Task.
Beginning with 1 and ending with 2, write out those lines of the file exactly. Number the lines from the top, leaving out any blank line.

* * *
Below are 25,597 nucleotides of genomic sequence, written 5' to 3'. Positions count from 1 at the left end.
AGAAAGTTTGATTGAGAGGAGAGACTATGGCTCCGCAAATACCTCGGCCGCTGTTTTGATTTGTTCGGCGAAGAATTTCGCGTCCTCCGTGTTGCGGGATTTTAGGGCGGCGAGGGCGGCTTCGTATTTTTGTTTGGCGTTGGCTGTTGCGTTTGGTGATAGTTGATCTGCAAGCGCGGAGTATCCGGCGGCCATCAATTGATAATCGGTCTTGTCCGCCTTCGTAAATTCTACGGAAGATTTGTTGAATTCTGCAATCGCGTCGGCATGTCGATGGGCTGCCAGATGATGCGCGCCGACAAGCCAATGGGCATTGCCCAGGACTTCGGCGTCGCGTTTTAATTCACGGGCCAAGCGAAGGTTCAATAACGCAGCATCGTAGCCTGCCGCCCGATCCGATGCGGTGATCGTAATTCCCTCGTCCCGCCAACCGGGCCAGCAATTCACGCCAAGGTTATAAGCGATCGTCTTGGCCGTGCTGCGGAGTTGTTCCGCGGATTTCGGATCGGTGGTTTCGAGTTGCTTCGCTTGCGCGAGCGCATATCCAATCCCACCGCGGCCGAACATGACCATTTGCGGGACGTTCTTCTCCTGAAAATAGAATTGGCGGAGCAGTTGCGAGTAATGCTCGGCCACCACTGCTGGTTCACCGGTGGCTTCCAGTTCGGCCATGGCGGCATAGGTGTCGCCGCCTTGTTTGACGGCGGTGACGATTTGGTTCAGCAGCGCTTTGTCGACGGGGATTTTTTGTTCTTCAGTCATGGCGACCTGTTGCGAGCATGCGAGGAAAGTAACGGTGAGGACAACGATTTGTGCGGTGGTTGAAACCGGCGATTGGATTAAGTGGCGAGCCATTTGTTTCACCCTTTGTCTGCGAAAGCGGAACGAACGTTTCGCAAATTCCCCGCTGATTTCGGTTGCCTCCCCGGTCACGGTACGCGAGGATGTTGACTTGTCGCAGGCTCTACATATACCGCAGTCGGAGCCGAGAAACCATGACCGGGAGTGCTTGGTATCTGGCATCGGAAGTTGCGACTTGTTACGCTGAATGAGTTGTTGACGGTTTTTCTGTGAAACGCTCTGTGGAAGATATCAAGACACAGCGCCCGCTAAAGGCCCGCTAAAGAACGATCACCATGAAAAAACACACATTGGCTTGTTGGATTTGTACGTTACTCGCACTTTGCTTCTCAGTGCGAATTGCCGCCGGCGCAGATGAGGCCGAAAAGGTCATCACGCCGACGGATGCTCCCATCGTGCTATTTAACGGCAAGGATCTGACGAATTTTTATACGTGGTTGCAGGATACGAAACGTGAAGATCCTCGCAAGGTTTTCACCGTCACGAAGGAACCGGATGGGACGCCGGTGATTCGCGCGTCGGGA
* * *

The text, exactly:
Below are 25,597 nucleotides of genomic sequence, written 5' to 3'. Positions count from 1 at the left end.
AGAAAGTTTGATTGAGAGGAGAGACTATGGCTCCGCAAATACCTCGGCCGCTGTTTTGATTTGTTCGGCGAAGAATTTCGCGTCCTCCGTGTTGCGGGATTTTAGGGCGGCGAGGGCGGCTTCGTATTTTTGTTTGGCGTTGGCTGTTGCGTTTGGTGATAGTTGATCTGCAAGCGCGGAGTATCCGGCGGCCATCAATTGATAATCGGTCTTGTCCGCCTTCGTAAATTCTACGGAAGATTTGTTGAATTCTGCAATCGCGTCGGCATGTCGATGGGCTGCCAGATGATGCGCGCCGACAAGCCAATGGGCATTGCCCAGGACTTCGGCGTCGCGTTTTAATTCACGGGCCAAGCGAAGGTTCAATAACGCAGCATCGTAGCCTGCCGCCCGATCCGATGCGGTGATCGTAATTCCCTCGTCCCGCCAACCGGGCCAGCAATTCACGCCAAGGTTATAAGCGATCGTCTTGGCCGTGCTGCGGAGTTGTTCCGCGGATTTCGGATCGGTGGTTTCGAGTTGCTTCGCTTGCGCGAGCGCATATCCAATCCCACCGCGGCCGAACATGACCATTTGCGGGACGTTCTTCTCCTGAAAATAGAATTGGCGGAGCAGTTGCGAGTAATGCTCGGCCACCACTGCTGGTTCACCGGTGGCTTCCAGTTCGGCCATGGCGGCATAGGTGTCGCCGCCTTGTTTGACGGCGGTGACGATTTGGTTCAGCAGCGCTTTGTCGACGGGGATTTTTTGTTCTTCAGTCATGGCGACCTGTTGCGAGCATGCGAGGAAAGTAACGGTGAGGACAACGATTTGTGCGGTGGTTGAAACCGGCGATTGGATTAAGTGGCGAGCCATTTGTTTCACCCTTTGTCTGCGAAAGCGGAACGAACGTTTCGCAAATTCCCCGCTGATTTCGGTTGCCTCCCCGGTCACGGTACGCGAGGATGTTGACTTGTCGCAGGCTCTACATATACCGCAGTCGGAGCCGAGAAACCATGACCGGGAGTGCTTGGTATCTGGCATCGGAAGTTGCGACTTGTTACGCTGAATGAGTTGTTGACGGTTTTTCTGTGAAACGCTCTGTGGAAGATATCAAGACACAGCGCCCGCTAAAGGCCCGCTAAAGAACGATCACCATGAAAAAACACACATTGGCTTGTTGGATTTGTACGTTACTCGCACTTTGCTTCTCAGTGCGAATTGCCGCCGGCGCAGATGAGGCCGAAAAGGTCATCACGCCGACGGATGCTCCCATCGTGCTATTTAACGGCAAGGATCTGACGAATTTTTATACGTGGTTGCAGGATACGAAACGTGAAGATCCTCGCAAGGTTTTCACCGTCACGAAGGAACCGGATGGGACGCCGGTGATTCGCGCGTCGGGA